- Set up the network adapter to be in bridged mode.
During the CentOS installation, make sure to follow these instructions:
- Set the software selection to Gnome Desktop
- Configure the "partition" layout by starting from the defaults:
- 20GB for /
- 40GB for /home
- The rest (about 117GB) for /var/lib/libvirt/images
- Set the hostname to c7host.
- The network should be connected on boot, as a dhcp client for now.
- Set the root password to something different from your regular user password.
- Create a regular user with the same username as your matrix (MySeneca) username. Set the password to anything you like, as long as it's different from the root password.
Once the installation is complete your andrewVMhost virtual machine should boot into CentOS when it's powered on, you should be able to log in with your username, and browse the internet using Firefox.
Create "secret" files
Create a simple text file in your user's home directory called secrets.txt and put some text in that file.
Create another file secrets-root.txt in the root's home directory and put some text in that file as well.
Notice how it appears that you need your user's password in order to log in and access the user's secrets.txt and the root password to access secrets-root.txt
PART 2: OFFLINE ACCESS SECURITY
The short version of this section is that with access to the physical machine (or the virtual disk images in our case) there is practically nothing you can do to secure a system. We'll look at a couple of simple examples to illustrate this point.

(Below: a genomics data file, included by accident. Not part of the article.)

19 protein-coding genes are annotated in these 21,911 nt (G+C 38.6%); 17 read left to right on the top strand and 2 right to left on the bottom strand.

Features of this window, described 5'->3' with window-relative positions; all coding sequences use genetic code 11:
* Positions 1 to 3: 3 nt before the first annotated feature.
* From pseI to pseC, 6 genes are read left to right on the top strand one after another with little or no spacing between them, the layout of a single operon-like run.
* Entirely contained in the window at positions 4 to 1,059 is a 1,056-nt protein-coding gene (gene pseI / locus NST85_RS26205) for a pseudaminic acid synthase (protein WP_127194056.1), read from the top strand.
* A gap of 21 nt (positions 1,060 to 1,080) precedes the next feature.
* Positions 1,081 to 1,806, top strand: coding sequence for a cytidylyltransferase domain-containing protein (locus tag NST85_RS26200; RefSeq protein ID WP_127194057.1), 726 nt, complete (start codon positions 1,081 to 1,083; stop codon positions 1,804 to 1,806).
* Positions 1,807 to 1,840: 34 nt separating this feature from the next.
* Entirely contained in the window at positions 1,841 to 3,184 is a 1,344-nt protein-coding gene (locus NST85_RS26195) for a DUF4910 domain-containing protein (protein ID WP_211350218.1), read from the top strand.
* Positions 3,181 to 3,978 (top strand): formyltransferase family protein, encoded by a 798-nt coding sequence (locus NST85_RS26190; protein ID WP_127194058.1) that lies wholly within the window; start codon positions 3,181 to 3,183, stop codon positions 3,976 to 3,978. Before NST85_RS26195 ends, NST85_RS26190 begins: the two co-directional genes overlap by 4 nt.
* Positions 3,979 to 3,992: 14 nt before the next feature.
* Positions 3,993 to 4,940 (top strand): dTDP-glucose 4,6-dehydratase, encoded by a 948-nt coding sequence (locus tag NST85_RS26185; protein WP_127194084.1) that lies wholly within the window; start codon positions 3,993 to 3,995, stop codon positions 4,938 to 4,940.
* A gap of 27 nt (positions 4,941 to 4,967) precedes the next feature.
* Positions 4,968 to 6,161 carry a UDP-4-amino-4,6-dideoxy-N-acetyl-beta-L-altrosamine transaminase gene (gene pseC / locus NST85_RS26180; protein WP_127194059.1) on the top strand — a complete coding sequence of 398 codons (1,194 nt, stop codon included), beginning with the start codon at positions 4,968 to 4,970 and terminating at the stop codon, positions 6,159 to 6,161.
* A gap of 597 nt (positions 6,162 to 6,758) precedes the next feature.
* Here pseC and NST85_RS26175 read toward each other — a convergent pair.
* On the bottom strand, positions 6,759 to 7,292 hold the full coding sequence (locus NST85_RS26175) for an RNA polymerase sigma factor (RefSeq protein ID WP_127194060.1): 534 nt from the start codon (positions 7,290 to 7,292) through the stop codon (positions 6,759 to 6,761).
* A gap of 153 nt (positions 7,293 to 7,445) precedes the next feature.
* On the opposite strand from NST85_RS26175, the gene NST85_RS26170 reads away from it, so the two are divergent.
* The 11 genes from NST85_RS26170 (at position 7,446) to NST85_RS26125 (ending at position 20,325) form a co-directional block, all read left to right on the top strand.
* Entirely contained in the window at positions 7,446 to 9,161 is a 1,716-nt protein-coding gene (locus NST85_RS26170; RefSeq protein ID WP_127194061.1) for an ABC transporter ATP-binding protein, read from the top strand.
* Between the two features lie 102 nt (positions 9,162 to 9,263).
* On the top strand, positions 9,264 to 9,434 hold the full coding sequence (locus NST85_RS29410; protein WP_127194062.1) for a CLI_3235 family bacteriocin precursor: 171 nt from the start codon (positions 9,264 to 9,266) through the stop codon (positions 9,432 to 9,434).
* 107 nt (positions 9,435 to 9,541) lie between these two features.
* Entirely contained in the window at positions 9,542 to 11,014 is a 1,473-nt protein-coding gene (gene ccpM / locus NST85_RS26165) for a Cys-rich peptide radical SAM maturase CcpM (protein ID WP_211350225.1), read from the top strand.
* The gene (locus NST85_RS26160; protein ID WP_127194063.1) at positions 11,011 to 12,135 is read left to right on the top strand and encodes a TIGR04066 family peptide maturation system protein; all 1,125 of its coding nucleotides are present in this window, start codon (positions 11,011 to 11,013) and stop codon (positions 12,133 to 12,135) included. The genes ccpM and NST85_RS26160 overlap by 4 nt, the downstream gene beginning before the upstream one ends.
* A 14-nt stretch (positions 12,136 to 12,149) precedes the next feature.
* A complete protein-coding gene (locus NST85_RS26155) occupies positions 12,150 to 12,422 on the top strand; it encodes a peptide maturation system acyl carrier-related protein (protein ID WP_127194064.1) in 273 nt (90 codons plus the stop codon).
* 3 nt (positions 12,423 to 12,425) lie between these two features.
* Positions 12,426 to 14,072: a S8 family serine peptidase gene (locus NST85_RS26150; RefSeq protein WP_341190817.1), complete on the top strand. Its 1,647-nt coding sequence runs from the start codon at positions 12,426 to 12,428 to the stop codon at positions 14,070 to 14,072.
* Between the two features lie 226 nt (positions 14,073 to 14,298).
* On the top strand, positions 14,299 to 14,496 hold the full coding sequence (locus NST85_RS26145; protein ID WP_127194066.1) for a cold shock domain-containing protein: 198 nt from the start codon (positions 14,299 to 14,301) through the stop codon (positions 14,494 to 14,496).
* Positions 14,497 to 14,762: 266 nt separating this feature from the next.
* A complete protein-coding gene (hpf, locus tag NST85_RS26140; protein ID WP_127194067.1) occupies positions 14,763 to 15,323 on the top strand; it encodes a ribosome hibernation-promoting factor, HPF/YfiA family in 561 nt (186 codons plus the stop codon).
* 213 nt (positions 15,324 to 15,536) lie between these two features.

Download the latest SystemRescueCd ISO file on windows and configure your host virtual machine to boot from that file.
Access to files
- Notice that when the machine boots from the systemrescuecd it does not ask for a password. You just press enter a few times and you are logged in as root, with full control over the system.
- If you can figure out the device file associated with the filesystems in your c7host, you can easily access (read or write) any files in there. Run
blkidand see which block devices ring a bell.
- Then create a couple of directories under /mnt: centos-root and centos-home.
- Then mount the two filesystems you found into those directories.
- At this point you'll have unrestricted access to all the files inside the root and home logical volumes you created when you installed CentOS.
- Find the secrets.txt and secrets-root.txt files and read their contents. Modify those files to include the line "Please secure your system!"